Although Asia Pacific has more domestic workers than any other part of the world, the report found that the region lags behind other regions in guaranteeing domestic workers the basic work-related rights and protections that other workers have.

These were said to be particularly related to working time, minimum wages and maternity protection. Only domestic workers in the Middle East (many of whom are migrants from Asia) have weaker legal entitlements.

The report estimated that 52.6 million people worldwide, more than four out of five of them women, are employed as domestic workers, a group equivalent to the entire working population of Viet Nam.

Of these, 21.5 million (41 per cent) domestic workers are in Asia Pacific and 19.6 million (37 per cent) in Latin America and the Caribbean.

In Asia Pacific one in thirteen (7.8 percent) of all women with a waged job were domestic workers in 2010.

Despite the significant numbers of people involved, the report found large differences between the rights and conditions experienced by domestic employees and other waged workers, particularly in Asia.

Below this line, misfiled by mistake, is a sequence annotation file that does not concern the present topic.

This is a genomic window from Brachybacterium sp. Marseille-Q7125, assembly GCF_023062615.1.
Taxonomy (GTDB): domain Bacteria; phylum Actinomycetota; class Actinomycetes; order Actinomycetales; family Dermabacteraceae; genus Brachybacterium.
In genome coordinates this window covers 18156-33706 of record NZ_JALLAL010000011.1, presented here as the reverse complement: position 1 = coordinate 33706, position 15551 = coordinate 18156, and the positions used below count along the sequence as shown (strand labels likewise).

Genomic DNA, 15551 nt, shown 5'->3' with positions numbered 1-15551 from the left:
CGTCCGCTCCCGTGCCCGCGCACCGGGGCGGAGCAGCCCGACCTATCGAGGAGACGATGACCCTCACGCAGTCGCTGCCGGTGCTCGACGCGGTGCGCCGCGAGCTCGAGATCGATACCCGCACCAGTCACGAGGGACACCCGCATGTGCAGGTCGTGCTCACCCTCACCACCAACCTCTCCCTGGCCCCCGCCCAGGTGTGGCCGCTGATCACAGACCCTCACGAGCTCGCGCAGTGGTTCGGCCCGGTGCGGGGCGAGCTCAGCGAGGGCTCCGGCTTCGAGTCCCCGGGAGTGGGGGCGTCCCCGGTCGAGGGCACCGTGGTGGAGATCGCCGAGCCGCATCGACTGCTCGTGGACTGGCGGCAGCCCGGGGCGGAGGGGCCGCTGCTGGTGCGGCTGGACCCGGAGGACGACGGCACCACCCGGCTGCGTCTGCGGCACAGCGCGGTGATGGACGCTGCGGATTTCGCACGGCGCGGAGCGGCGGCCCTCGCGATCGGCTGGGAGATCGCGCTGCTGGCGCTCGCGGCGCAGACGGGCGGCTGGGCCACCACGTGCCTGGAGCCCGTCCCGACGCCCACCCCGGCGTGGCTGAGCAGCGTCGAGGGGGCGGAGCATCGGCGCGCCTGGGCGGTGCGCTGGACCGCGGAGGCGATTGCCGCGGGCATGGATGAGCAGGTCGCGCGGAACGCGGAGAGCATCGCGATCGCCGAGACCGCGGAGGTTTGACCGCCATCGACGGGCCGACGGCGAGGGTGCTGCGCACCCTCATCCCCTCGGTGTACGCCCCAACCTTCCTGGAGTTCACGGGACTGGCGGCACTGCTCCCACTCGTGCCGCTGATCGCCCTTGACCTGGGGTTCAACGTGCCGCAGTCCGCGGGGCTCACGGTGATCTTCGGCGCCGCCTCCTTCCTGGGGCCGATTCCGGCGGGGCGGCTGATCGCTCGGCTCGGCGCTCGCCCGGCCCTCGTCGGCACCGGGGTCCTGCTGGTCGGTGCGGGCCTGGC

According to the report only three percent of Asia’s domestic workers are entitled to a weekly day of rest, whereas globally more than half of domestic workers have this right.

In addition, only one percent of domestic workers in Asia Pacific have statutory limits to their normal maximum weekly working hours; by contrast, more than three-quarters of their counterparts in Latin America enjoy such protection.

Just 12 percent of domestic workers in Asia Pacific are covered by statutory minimum wage legislation. Only the Middle East has lower coverage.

In all other regions of the world more than six out of seven domestic workers can expect to be paid at least the minimum wage.

For maternity leave and maternity cash benefits, seventy- six percent of Asia Pacific’s domestic workers have no entitlement. By contrast, in Latin America, that has almost the same number of domestic workers, all such workers qualify for maternity leave and a large majority for related benefits.

“Excluding domestic workers from basic labour protection reflects an out-dated view that domestic work is somehow not real work, Malte Luebker, a senior specialist at the ILO’s Regional Office for Asia and the Pacific and a principal author of the report was quoted to have said.

It was strongly recommended that countries and nations need to recognise that domestic workers do not just care for families, but create value for the economy by allowing more workers, often with valuable skills, to leave the house and take up paid work.

“Domestic workers clearly deserve a better deal,” reiterated author of the report. –

Copyright APP (Associated Press of Pakistan), 2013